With Tobin, John did some sides in 1968 under the name "Milk" for Buddha (the song "Ochiltree" by Cymbal and Tobin was written about Johnny's birthplace in Scotland), which didn’t fly. But soon after hooking up with Tobin, John co-wrote, co-produced, and was lead vocalist on "Cinnamon", which was released on Ilene Berns' BANG label (Bang 558). For the release, John used the alias "Derek", the name of his younger brother. A band was put together, including James Craig Leitch on bass and Leonard Kovner on guitar, and "Derek" went on the road performing the new hit. "Cinnamon" reached #11, and it being John's third major hit gave him solid credentials and a great many more opportunities. Johnny also recorded as "Derek" for "Back Door Man", the Bang follow-up to "Cinnamon" (Bang 566).
During this period in NY Cymbal remained busy writing and producing records for a number of artists, including Gene Pitney and Terri Gibbs (who had a big country crossover hit with "Somebody's Knockin’"). In early 1969, as the New York recording scene slowed dramatically, Cymbal and Tobin moved their base to California. Initially, Austin Roberts who was a very good singer as well as a writer stayed in New York, but soon after they were settled into the West Coast, he joined them in L.A. With the entrepreneurial Tobin running the business and Johnny and Austin Roberts creating the music, they were making what Roberts describes as "the record of the day"—they'd write a song during the day, then head into the studio to record it that night—with either Cymbal and/or Roberts voicing it. The next day, according to Roberts, "Tobin would go sell it to three different labels." That may be an exaggeration, but they surely made a lot of music recording under names such as "Taurus" on Tower and "Brother John" on A&M.
It's uncertain in which order the following events took place, but in 1969 John acrimoniously ended his partnership with George Tobin, met and fell in love with Catherine (Peggy) Clinger, and became active with the Wes Farrell Organization and their label, Chelsea Records.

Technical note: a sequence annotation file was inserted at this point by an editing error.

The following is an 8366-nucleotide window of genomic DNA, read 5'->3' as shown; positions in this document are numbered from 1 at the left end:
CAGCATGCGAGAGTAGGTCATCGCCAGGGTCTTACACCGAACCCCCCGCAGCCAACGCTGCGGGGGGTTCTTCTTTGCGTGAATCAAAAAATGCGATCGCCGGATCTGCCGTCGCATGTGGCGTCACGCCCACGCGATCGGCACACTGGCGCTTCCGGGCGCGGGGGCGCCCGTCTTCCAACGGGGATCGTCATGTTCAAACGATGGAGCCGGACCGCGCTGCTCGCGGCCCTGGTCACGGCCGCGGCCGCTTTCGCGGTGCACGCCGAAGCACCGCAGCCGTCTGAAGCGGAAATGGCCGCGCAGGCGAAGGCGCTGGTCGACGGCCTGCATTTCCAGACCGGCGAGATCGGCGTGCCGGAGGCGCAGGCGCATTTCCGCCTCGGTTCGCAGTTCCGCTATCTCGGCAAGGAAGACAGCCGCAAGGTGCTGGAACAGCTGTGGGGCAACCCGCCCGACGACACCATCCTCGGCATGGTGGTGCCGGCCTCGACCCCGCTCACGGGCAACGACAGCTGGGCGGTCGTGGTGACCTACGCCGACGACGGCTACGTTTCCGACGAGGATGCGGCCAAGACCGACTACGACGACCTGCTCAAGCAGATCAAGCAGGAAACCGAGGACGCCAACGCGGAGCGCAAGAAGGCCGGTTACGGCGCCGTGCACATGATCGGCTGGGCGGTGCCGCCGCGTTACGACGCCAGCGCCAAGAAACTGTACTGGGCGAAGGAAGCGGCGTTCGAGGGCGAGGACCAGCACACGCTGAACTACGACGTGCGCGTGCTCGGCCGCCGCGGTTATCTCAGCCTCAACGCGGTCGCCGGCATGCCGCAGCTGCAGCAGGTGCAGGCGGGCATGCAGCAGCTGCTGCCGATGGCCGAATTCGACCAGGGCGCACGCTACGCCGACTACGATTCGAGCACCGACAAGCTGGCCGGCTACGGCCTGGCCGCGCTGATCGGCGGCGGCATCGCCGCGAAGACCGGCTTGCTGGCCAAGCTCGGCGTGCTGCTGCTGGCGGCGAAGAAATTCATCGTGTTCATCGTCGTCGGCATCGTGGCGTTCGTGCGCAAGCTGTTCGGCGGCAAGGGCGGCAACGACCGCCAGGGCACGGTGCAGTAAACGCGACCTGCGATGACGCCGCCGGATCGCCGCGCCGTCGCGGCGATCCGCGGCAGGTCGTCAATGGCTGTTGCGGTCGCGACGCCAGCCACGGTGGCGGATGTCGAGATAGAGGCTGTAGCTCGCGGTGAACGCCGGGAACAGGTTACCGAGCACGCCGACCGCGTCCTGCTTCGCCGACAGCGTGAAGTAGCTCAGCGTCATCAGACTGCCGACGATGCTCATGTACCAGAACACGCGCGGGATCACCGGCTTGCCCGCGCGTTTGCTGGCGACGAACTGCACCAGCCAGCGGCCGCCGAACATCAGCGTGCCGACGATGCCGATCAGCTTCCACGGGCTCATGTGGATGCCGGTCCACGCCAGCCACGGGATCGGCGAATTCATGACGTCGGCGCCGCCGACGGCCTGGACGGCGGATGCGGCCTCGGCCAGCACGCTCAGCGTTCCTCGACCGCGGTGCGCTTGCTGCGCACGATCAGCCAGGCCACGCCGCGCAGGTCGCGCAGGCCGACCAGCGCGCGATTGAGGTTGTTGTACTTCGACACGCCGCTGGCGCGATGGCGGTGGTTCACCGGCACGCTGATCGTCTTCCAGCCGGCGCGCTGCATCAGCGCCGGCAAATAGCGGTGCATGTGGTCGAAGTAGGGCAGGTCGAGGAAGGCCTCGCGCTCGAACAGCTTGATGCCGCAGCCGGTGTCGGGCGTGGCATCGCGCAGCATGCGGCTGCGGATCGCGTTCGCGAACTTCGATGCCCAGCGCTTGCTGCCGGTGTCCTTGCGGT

Cymbal and Clinger forged a complete relationship; writing and recording together as well as becoming romantic partners. This was a watershed period for Cymbal. Johnny had a 1973 solo release on Chelsea, "Boulder, Colorado" (Chelsea 158), which garnered attention but did not hit. On his own and with Clinger as co-writer, Johnny had songs recorded by Wes Farrell-produced artists including the Cattanooga Cats and the Partridge Family, as well as solo recordings by Partridge lead singer, David Cassidy.
By 1972, Cymbal and Clinger's writing success led Farrell to produce Cymbal and Clinger on an eponymous LP of their own material using the cream of studio musicians in the Los Angeles area, including: Hal Blaine, Tom Scott, Larry Carlton, Michael Omartian, Joe Osborn and the rest of the "A" team players. Singles from that effort failed to chart, and though John and Peggy toured to support the release, including one gig at the Hollywood Bowl opening for Sly and the Family Stone, the LP did little to enhance the career of either Cymbal or Clinger. But David Cassidy's recording of the Clinger/Cymbal song "Rock Me Baby" (featured on the Cymbal & Clinger LP) which failed to make much noise in the US went #1 in the UK and then Top 5 in Australia for another artist, John Farnham.
Subsequently, according to newspaper reports, Peggy Clinger died of a drug overdose at her home in Boulder, Colorado. Of Clinger, Austin Roberts said, "...she was a beautiful person and she and Johnny were just totally in love with each other." Although Johnny and Peggy had broken up as a couple before her death, his discouragement at their LP's failure and his depression at the news of Clinger's passing sent Cymbal into an emotional and physical decline for several years during which he drifted into the Hollywood drug culture ultimately hitting bottom. Fortunately, he went into rehab, and with the assistance of his former wife, Carol, he rediscovered his Christianity, obtained professional help, and over the next few years was able to overcome his addictions and make a complete recovery.
By 1978, Cymbal was back on his feet and living again in Cleveland, working outside the business with his former brother-in-law Peter Perri. Seeking a path back into music, Cymbal hooked up with former writing partner Mike Rashkow, who was at the time, an advertising copywriter in New Jersey. The pair got together for writing sessions in both Cleveland and in New Jersey. They quickly wrote a number of songs which Rashkow says, "Are absolutely the best work we had ever done."